In Los Angeles, members of PETA held a rally along Hollywood Boulevard in 2018.Credit…Frederic J. Brown/Agence France-Presse — Getty Images
A new year doesn’t always usher in sweeping change, but in California, at least, it usually means a slate of new laws going into effect.
As of this month, jaywalking is no longer a crime in the Golden State. Rap lyrics and other artistic work can’t be used as evidence in criminal proceedings. Lunar New Year is now a state holiday.
Gov. Gavin Newsom signed hundreds of bills into law last year, and a large share of them are being implemented in 2023. Today I’ll walk you through five important changes that took effect on Jan. 1:
Employers must disclose salary ranges.
Companies with 15 or more employees are now required to list salary ranges for all job postings under a new law aimed at reducing systemic pay inequities. The rule brings California in line with Washington, Colorado and Connecticut, which have passed similar wage transparency laws, The Los Angeles Times reports.
No more new furs.
In 2019, California became the first state to ban fur when Newsom signed a law prohibiting the sale of new clothing and accessories made of fur. That law, which followed similar provisions in Los Angeles, San Francisco and Berkeley, finally took effect this month.
New oil wells are barred from neighborhoods.
Long championed by environmentalists, this law prohibits new oil wells from being located within 3,200 feet of homes, schools, health care facilities or any building open to the public. Newsom signed the legislation in September, part of a wave of climate bills approved by the California Legislature.
But one caveat: Oil and gas companies said last month that they had collected enough signatures to force a referendum on the issue. If the referendum petition qualifies, the new law would immediately be suspended until voters have their say on it next year.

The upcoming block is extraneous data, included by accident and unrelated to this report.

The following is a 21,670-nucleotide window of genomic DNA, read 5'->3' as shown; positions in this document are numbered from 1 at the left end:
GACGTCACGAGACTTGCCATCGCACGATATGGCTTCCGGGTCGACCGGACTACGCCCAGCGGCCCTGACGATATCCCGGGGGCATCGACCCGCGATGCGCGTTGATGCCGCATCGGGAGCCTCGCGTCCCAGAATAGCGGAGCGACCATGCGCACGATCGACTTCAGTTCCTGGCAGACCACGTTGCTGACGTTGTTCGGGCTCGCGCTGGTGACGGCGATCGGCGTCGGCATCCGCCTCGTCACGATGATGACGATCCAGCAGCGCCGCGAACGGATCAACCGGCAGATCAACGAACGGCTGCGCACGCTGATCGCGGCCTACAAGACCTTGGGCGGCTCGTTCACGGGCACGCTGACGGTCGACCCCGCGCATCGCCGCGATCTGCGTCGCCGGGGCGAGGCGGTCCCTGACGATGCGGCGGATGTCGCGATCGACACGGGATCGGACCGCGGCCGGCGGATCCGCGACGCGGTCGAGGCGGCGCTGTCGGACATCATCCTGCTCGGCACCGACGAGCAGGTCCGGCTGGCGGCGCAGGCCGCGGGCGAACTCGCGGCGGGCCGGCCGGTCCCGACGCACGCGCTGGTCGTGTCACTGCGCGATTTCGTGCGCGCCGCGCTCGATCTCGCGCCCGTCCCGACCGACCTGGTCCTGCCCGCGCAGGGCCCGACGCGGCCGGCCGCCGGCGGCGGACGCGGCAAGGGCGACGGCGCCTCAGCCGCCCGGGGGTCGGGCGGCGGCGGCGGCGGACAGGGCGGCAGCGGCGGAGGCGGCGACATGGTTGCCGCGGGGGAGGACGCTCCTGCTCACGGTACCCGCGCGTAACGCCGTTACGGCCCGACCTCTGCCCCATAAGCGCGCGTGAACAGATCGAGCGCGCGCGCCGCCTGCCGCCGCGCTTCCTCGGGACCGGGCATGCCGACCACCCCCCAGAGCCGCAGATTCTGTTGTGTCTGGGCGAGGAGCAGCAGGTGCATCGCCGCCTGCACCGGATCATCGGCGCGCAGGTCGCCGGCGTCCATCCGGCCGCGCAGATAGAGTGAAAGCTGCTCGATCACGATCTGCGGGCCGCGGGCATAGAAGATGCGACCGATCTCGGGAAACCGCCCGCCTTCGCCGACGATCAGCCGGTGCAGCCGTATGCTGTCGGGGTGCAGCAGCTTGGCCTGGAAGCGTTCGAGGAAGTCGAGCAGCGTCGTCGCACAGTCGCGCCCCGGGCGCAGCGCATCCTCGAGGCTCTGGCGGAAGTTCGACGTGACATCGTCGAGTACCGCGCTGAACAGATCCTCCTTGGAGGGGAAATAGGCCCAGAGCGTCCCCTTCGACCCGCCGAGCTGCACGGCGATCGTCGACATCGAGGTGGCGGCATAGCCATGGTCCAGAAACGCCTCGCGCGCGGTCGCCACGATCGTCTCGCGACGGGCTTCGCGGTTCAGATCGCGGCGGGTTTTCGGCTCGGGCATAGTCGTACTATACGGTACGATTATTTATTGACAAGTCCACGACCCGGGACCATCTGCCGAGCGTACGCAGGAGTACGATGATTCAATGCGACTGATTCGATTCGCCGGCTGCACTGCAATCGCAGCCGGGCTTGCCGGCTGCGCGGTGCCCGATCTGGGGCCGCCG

The state will pay for prisoners’ phone calls.
People who are incarcerated in California can now make free phone calls, under a new law that places the cost of the calls on the state’s Department of Corrections and Rehabilitation. Advocates of the change say that high phone fees unfairly limit communication between prisoners and their loved ones, and that families of inmates in California were paying $68.2 million a year in phone costs.
San Diego County has already eliminated charges for jail phone calls, and Los Angeles County is preparing to do so, The San Francisco Chronicle reports. New York City made calls from its jails free in 2018, and the California law will be the second statewide measure, following a Connecticut statute that took effect last year.
The minimum wage is higher.
An increase in the state’s minimum wage this month did not happen because of a new state law, but because of a law already on the books that ties the wage rate to inflation. The minimum wage in California is now $15.50, up from $15 for large employers and $14 for smaller ones last year.
If you read one story, make it this
Widening highways doesn’t fix traffic. So why do we keep doing it?
More on California